What is Complement Deficiency?

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Enzymes of complement system are essential in immunological reactions. Deficiency of the complement enzymes ensue an increased susceptibility to infections.

Deficiencies of the classical complement pathway have been strongly linked to the development of autoimmune disorders, especially those in which excessive immune complexes are formed. Patients may develop collagen vascular disorders, mainly systematic lupus erythmatosus (SLE).

This may result from the combination of impaired complement-dependent B-cell tolerance and impaired clearance of immune complex and apoptotic cells.

Recurrent bacterial infection is common in patients with C2 deficiency. Atherosclerosis also appears to occur at a higher frequency in individuals with C2 deficiency

Complement deficiency can be acquired or inherited. Acquired deficiency may be acutely caused by infection or it may occur in conjunction with chronic rheumatological or autoimmune disorders.

Inherited deficiency is rare in the general population, with an estimated frequency of 0.03%, excluding MBL (manose binding lectin) deficiency. MBL deficiency is thought to be fairly common, with a 3% frequency in general population. Likewise, MASP-2 (manose binding lectin associated serine protease) deficiency may also be very common.

Among C1-C9 components, C2 deficiency is the most common, with an incidence rate of 1 case per 10,000 populations. Most complement deficiencies equally affect males and females; however, properdin deficiency is X-linked recessive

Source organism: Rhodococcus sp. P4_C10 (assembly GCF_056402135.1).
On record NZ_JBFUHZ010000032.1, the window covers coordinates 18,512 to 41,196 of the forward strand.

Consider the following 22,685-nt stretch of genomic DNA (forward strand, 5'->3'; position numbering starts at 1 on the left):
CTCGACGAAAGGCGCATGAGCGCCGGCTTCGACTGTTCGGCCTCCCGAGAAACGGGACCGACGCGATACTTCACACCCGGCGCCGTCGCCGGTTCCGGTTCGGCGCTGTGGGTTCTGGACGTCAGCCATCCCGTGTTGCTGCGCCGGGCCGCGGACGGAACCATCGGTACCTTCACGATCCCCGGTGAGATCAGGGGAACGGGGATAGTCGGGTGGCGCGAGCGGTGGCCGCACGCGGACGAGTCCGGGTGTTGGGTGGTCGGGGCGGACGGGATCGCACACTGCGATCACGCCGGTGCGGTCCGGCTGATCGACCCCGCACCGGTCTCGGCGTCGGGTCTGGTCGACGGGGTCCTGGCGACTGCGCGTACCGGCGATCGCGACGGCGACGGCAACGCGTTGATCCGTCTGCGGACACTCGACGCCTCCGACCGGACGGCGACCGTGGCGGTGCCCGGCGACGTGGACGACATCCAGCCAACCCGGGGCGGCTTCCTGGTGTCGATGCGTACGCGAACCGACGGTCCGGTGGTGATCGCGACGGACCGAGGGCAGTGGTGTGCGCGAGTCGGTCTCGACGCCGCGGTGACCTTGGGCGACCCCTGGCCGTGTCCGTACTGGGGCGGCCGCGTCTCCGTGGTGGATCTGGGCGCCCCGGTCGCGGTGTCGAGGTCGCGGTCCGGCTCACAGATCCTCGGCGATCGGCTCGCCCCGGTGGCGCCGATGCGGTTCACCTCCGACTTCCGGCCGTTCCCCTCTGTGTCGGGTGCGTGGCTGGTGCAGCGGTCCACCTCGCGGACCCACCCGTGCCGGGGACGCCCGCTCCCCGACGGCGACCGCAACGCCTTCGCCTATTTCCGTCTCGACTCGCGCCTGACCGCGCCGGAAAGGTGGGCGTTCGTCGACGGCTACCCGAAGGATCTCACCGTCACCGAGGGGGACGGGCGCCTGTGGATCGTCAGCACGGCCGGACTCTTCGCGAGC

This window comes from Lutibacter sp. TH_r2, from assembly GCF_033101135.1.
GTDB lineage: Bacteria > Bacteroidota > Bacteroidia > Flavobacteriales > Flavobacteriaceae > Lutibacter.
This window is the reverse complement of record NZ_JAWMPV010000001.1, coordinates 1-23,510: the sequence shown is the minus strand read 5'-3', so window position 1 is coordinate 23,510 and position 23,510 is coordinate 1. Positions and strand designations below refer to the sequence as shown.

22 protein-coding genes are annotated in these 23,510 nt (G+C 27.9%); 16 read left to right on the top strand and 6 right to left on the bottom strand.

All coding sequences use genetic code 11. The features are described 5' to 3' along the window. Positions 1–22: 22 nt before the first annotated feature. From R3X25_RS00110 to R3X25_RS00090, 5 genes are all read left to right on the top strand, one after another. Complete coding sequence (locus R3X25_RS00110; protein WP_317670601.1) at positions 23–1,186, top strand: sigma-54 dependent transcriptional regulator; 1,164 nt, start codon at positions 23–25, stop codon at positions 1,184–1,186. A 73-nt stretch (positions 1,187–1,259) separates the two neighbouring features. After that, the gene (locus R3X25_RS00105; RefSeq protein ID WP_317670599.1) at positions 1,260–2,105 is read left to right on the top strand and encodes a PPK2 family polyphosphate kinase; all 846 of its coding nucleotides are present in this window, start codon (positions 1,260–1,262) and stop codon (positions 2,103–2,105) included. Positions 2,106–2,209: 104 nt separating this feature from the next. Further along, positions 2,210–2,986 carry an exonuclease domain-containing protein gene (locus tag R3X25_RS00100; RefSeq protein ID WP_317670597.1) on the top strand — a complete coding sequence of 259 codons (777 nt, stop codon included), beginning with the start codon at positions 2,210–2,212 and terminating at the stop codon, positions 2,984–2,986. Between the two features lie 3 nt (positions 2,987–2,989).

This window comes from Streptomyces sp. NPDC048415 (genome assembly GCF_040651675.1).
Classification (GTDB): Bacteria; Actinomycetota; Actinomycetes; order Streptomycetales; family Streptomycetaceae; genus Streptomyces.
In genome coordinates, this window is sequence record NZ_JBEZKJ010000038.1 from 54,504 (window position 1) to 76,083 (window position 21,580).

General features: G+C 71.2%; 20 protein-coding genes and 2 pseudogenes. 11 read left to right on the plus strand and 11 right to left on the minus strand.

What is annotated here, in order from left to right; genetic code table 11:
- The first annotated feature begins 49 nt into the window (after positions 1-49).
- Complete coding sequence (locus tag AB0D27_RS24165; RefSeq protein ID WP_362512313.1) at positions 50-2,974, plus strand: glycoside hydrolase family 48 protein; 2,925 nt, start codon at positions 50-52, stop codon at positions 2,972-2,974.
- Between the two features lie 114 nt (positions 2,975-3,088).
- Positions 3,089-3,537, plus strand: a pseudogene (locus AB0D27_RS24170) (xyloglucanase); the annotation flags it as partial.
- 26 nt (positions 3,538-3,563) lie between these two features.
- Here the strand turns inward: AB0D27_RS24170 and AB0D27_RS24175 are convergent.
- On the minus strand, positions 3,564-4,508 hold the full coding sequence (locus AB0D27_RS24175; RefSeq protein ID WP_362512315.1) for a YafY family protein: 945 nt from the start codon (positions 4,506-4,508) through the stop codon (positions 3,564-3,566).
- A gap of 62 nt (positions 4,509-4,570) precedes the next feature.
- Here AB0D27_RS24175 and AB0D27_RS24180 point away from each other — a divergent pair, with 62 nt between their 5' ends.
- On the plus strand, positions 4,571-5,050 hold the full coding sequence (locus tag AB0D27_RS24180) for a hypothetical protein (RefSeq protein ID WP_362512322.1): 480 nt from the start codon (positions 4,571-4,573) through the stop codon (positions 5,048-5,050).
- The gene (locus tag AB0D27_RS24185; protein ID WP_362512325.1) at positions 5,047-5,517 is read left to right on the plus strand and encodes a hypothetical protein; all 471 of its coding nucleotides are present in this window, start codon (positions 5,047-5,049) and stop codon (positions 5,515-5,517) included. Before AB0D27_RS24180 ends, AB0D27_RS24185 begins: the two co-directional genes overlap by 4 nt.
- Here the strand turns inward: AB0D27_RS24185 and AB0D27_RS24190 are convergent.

CI deficiency generally leads to severe immune complex disease with features of SLE and glomerulonephritis. C2 deficiency has been the most commonly reported classical pathway defect. Skin and joint manifestations are common, and renal disease is relatively rare.

Patients with C2 deficiency are also reported to have recurrent or invasive infections. C3 deficiency is rare. Because of its importance as a convergence point of the three complement pathways; all patients with C3 deficiency develop recurrent, severe, pyrogenic infections early in life. Some patients may also develop membranoproliferative glomerulonephritis.

C3 deficiency leads to an inability to formulate membrane attack complex (MAC), thus markedly compromising chemotactic and bactericidal activities of the complement cascade. Even though complete C4 deficiency is rare, almost all patients with complete C4 deficiency have discoid or SLE, with or without associated glomerulonephritis.


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